Speaking of which there was one other answer which caused me to question – when answering the question about whether God loves everyone the following story was related. ‘God loves you’ says the Christian. ‘Well, I’m in good shape then’ replies the non-Christian. We were told this story I assume to prevent us saying God loves you. We were told that there was no comeback to that statement. But there is an obvious one. Rather than say I’m not going to say God loves you….I will simply ask – ‘why do you think you are in good shape? What are you doing with God’s love? The fact that you are rejecting it shows that you are in very bad shape!
Can we say God loves you to everyone? Can we say ‘Christ is dead for you?’ Can we say ‘there is good news for you?” Perhaps a little historical theology might help. Look at the story of the Marrow controversy in Scottish church history and read Sinclair Ferguson’s The Whole Christ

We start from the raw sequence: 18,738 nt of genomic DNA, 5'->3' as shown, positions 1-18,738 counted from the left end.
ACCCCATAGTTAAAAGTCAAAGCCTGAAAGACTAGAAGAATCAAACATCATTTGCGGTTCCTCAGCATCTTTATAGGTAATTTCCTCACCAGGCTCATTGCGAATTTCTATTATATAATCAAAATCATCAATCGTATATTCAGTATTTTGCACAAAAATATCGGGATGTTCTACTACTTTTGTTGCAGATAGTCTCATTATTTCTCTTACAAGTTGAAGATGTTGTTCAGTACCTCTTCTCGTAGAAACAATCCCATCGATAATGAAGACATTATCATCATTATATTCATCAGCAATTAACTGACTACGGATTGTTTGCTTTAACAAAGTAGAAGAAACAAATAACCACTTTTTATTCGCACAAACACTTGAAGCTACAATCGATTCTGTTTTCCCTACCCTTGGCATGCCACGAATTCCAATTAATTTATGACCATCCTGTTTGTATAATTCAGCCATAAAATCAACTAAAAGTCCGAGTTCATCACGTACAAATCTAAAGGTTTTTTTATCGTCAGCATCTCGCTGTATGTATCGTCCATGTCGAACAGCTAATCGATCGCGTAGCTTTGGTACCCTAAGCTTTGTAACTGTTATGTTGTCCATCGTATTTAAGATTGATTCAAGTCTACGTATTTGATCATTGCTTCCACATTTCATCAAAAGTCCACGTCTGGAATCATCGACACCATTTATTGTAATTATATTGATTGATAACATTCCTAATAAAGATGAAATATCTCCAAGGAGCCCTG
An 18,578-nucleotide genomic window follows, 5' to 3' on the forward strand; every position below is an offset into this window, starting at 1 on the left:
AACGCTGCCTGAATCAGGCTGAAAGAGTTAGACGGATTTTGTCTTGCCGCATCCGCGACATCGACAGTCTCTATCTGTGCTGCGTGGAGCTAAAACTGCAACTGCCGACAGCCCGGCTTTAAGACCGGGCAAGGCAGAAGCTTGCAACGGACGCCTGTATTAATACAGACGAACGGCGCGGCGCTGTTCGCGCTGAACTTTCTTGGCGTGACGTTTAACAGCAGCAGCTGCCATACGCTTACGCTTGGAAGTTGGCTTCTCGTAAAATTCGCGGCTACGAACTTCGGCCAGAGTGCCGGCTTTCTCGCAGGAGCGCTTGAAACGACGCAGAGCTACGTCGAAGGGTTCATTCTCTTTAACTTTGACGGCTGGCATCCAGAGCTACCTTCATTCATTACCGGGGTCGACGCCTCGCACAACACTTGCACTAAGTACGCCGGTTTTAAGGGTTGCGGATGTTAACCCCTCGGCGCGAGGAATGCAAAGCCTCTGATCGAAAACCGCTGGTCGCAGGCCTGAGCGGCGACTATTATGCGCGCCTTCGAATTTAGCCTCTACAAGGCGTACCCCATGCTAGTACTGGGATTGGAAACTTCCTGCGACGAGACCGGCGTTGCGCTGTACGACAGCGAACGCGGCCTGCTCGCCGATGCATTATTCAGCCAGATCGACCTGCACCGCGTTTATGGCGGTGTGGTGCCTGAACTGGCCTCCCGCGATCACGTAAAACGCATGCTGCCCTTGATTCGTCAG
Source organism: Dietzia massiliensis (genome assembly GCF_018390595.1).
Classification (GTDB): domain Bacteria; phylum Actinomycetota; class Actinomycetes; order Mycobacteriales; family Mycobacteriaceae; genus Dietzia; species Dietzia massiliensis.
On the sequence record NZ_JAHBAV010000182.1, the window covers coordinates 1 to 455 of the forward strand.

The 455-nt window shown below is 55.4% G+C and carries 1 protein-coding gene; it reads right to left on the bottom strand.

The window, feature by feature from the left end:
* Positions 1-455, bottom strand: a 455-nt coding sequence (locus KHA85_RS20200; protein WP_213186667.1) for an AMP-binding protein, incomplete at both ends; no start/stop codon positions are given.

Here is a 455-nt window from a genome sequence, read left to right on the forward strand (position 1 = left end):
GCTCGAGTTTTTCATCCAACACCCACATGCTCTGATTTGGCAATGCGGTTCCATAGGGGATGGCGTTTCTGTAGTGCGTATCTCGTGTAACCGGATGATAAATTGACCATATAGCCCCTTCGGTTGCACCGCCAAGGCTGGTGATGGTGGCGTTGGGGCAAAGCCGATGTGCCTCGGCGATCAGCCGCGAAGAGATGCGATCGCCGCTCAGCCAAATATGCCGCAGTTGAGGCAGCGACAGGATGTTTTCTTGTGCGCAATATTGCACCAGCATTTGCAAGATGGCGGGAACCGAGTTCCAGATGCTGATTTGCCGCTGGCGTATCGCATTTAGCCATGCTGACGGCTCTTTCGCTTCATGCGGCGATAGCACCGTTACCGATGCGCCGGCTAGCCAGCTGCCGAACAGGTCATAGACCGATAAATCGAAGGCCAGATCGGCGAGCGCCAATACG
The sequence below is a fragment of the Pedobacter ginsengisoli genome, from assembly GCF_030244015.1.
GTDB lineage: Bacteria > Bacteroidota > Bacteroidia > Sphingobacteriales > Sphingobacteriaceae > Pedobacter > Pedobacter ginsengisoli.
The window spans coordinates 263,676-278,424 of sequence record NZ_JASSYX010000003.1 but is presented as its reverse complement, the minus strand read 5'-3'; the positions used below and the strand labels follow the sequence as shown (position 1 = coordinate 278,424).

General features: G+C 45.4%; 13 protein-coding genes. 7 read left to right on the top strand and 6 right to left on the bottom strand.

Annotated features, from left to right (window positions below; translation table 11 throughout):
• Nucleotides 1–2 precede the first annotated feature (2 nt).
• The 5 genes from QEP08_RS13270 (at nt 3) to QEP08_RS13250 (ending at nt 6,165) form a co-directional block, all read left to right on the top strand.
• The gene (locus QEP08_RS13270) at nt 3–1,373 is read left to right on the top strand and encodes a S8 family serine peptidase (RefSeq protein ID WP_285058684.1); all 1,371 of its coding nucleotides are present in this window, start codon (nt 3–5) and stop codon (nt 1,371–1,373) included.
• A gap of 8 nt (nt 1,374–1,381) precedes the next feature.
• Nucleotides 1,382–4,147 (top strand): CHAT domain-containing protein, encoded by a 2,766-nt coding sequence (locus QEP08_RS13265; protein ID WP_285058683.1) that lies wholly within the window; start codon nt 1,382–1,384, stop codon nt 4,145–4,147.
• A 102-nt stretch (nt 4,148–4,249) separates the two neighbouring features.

I love Ligonier and I love the writings of all the men on this panel. But on this occasion I think that the answers given and applauded actually show something that is wrong within the Reformed movement, and the attitudes displayed could do harm to the Reformed cause. We need to open ourselves to being challenged a bit more and not just have panels on which we all agree about everything.
I accept that I may be wrong about this and look forward to being corrected (in love)! But meanwhile until then the next time a Muslim comes in my church and says ‘I’m here because God gave me a dream and told me to come to this church’ I’m not going to turn round and say (or think) your dream was false! I’m going to welcome him, tell him God loves him and proclaim Christ to him!